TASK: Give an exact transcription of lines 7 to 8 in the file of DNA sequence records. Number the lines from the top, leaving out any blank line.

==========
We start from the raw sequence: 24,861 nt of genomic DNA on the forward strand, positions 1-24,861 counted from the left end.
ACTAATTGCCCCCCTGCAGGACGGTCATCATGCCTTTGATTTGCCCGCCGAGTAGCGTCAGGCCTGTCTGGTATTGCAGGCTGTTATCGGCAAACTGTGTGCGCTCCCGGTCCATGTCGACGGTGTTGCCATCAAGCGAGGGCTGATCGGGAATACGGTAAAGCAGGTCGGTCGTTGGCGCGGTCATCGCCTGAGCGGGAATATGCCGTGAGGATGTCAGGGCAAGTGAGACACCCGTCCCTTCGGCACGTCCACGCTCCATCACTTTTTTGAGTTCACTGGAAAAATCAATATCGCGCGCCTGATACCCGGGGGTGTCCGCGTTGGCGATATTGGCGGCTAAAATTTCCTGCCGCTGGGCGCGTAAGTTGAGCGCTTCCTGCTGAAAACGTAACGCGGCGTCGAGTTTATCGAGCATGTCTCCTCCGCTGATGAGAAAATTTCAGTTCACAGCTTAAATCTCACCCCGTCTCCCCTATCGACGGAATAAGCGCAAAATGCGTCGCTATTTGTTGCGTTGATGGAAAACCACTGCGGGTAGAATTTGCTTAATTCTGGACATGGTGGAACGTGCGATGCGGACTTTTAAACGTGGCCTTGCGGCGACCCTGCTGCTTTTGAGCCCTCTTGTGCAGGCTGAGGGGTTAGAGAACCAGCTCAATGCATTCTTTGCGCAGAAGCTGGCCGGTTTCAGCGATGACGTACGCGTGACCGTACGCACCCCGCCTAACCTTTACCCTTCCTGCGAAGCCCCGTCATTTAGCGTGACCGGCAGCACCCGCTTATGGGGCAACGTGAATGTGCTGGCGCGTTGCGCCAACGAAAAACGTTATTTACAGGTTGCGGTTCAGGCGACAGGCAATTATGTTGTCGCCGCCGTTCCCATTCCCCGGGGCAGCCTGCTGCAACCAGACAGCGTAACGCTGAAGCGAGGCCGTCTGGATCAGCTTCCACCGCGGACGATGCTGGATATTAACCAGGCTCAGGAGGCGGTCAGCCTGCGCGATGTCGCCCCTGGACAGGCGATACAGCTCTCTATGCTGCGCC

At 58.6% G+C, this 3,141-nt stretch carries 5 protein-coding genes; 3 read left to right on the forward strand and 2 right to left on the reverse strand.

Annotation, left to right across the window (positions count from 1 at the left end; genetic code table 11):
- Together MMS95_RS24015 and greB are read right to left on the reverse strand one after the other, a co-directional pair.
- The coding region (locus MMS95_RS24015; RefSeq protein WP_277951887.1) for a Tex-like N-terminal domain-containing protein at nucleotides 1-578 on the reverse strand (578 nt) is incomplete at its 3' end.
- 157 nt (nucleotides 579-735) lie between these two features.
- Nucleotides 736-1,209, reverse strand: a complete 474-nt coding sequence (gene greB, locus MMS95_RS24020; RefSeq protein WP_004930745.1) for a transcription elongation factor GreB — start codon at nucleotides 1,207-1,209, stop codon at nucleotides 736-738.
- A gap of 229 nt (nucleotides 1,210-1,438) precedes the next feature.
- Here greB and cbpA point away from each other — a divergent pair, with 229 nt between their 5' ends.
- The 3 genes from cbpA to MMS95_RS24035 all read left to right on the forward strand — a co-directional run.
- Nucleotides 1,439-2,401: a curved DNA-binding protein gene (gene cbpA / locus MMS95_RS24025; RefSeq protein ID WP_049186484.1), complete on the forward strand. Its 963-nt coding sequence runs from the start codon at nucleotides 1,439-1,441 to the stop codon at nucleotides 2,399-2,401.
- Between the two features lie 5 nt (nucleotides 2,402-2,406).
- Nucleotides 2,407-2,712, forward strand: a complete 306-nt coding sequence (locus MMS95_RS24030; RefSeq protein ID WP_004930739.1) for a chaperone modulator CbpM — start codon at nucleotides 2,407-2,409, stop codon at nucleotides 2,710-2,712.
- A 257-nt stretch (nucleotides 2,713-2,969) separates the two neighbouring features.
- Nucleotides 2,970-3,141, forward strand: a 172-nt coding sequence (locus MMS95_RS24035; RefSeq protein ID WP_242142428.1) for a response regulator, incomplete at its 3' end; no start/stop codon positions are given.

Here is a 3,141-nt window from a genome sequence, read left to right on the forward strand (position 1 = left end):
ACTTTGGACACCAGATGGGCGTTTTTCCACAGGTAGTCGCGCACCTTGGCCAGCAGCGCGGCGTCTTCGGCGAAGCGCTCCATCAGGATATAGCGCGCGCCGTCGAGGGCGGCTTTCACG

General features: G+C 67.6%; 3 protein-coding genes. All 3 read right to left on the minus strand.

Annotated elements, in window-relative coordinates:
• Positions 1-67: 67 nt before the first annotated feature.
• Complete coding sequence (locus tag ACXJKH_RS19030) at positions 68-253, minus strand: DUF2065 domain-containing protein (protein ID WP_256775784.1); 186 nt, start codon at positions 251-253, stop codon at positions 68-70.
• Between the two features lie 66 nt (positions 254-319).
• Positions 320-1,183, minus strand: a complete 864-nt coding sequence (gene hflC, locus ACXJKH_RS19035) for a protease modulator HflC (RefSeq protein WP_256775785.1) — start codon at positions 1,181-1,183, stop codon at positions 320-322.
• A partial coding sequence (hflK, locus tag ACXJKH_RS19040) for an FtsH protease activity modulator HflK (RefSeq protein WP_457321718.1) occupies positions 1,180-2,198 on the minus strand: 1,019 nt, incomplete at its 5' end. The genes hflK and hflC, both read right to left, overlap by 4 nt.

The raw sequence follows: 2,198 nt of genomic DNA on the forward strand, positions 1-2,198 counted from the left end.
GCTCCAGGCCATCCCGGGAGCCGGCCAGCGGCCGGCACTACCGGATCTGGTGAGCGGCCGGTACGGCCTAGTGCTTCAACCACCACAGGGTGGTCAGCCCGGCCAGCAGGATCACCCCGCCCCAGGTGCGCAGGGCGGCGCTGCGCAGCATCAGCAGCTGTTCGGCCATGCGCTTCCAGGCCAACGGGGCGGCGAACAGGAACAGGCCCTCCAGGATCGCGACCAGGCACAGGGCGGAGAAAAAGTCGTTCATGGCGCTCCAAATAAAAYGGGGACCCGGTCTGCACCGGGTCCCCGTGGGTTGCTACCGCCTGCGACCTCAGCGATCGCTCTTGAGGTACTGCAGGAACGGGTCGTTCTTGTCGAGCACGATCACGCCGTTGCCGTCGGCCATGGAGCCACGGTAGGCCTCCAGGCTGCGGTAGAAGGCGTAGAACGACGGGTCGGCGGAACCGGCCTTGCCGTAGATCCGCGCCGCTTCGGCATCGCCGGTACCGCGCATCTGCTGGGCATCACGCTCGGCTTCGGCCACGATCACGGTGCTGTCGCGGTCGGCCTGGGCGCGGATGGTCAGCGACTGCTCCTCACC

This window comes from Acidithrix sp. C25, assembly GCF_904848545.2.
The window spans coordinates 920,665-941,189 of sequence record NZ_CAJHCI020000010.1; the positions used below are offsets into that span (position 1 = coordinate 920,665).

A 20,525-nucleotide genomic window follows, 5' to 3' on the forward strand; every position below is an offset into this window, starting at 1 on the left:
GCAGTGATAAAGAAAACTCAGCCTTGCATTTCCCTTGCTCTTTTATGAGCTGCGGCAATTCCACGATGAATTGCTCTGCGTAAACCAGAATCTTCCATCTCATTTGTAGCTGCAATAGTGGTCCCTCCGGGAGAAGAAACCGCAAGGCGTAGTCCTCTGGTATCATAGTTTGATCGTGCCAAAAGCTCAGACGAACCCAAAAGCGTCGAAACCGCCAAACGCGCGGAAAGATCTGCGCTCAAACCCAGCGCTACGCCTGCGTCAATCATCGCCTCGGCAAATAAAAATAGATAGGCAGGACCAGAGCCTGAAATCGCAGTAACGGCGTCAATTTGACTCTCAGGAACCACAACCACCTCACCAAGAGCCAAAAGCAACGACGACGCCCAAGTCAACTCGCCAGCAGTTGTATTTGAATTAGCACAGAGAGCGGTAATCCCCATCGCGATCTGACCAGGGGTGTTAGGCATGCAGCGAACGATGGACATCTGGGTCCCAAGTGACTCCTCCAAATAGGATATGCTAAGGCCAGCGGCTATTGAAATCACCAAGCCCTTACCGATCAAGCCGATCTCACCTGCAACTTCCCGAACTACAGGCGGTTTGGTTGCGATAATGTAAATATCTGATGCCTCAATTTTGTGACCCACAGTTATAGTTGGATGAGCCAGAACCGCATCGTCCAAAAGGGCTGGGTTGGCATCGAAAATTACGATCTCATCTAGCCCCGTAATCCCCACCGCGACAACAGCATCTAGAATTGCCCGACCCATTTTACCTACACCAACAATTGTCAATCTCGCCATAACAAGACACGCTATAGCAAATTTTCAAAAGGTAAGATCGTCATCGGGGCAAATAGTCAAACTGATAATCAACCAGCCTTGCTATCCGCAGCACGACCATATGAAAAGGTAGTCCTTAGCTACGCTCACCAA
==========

- 157 nt (nucleotides 579-735) lie between these two features.
- Nucleotides 736-1,209, reverse strand: a complete 474-nt coding sequence (gene greB, locus MMS95_RS24020; RefSeq protein WP_004930745.1) for a transcription elongation factor GreB — start codon at nucleotides 1,207-1,209, stop codon at nucleotides 736-738.